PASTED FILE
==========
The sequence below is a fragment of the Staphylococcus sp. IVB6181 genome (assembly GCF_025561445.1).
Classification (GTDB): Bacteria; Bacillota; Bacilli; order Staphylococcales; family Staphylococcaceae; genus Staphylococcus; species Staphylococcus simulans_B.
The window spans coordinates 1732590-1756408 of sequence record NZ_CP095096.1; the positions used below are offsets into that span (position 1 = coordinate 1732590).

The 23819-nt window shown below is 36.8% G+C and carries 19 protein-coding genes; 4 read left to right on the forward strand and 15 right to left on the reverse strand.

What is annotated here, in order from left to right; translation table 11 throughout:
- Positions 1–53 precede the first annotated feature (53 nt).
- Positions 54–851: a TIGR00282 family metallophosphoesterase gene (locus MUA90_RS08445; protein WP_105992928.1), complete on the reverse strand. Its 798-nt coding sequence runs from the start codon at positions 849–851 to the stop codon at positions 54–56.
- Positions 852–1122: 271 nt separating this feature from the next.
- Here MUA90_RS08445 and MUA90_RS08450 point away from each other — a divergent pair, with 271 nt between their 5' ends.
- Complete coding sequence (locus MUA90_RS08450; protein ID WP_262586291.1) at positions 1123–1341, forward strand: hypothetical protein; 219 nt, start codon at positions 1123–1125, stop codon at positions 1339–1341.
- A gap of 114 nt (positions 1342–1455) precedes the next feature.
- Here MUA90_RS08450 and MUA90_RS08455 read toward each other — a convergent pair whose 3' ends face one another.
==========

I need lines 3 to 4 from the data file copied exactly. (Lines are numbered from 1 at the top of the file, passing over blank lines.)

The window spans coordinates 1732590-1756408 of sequence record NZ_CP095096.1; the positions used below are offsets into that span (position 1 = coordinate 1732590).

The 23819-nt window shown below is 36.8% G+C and carries 19 protein-coding genes; 4 read left to right on the forward strand and 15 right to left on the reverse strand.